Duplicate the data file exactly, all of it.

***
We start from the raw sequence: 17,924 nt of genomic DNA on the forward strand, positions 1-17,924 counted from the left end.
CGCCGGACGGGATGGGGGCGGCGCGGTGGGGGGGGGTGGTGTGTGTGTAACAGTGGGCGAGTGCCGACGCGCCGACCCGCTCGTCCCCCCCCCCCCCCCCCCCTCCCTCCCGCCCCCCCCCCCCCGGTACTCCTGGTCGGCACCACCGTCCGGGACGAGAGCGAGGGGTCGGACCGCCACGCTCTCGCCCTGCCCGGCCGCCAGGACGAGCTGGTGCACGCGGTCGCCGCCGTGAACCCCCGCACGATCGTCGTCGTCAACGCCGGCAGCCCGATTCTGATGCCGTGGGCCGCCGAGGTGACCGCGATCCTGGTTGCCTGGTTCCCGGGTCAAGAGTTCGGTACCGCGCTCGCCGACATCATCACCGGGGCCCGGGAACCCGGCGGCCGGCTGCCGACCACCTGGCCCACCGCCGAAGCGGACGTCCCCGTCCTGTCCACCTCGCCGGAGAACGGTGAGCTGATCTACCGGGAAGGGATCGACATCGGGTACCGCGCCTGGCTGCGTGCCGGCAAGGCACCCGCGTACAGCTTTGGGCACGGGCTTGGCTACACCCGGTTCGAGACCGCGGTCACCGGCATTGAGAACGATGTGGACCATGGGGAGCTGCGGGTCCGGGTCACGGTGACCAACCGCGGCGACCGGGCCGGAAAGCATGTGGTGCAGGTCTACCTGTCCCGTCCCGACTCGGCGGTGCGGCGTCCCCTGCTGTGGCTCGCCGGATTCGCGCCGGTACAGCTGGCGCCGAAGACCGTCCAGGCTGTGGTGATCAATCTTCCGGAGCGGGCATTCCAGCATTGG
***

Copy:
We start from the raw sequence: 17,924 nt of genomic DNA on the forward strand, positions 1-17,924 counted from the left end.
CGCCGGACGGGATGGGGGCGGCGCGGTGGGGGGGGGTGGTGTGTGTGTAACAGTGGGCGAGTGCCGACGCGCCGACCCGCTCGTCCCCCCCCCCCCCCCCCCCTCCCTCCCGCCCCCCCCCCCCCGGTACTCCTGGTCGGCACCACCGTCCGGGACGAGAGCGAGGGGTCGGACCGCCACGCTCTCGCCCTGCCCGGCCGCCAGGACGAGCTGGTGCACGCGGTCGCCGCCGTGAACCCCCGCACGATCGTCGTCGTCAACGCCGGCAGCCCGATTCTGATGCCGTGGGCCGCCGAGGTGACCGCGATCCTGGTTGCCTGGTTCCCGGGTCAAGAGTTCGGTACCGCGCTCGCCGACATCATCACCGGGGCCCGGGAACCCGGCGGCCGGCTGCCGACCACCTGGCCCACCGCCGAAGCGGACGTCCCCGTCCTGTCCACCTCGCCGGAGAACGGTGAGCTGATCTACCGGGAAGGGATCGACATCGGGTACCGCGCCTGGCTGCGTGCCGGCAAGGCACCCGCGTACAGCTTTGGGCACGGGCTTGGCTACACCCGGTTCGAGACCGCGGTCACCGGCATTGAGAACGATGTGGACCATGGGGAGCTGCGGGTCCGGGTCACGGTGACCAACCGCGGCGACCGGGCCGGAAAGCATGTGGTGCAGGTCTACCTGTCCCGTCCCGACTCGGCGGTGCGGCGTCCCCTGCTGTGGCTCGCCGGATTCGCGCCGGTACAGCTGGCGCCGAAGACCGTCCAGGCTGTGGTGATCAATCTTCCGGAGCGGGCATTCCAGCATTGG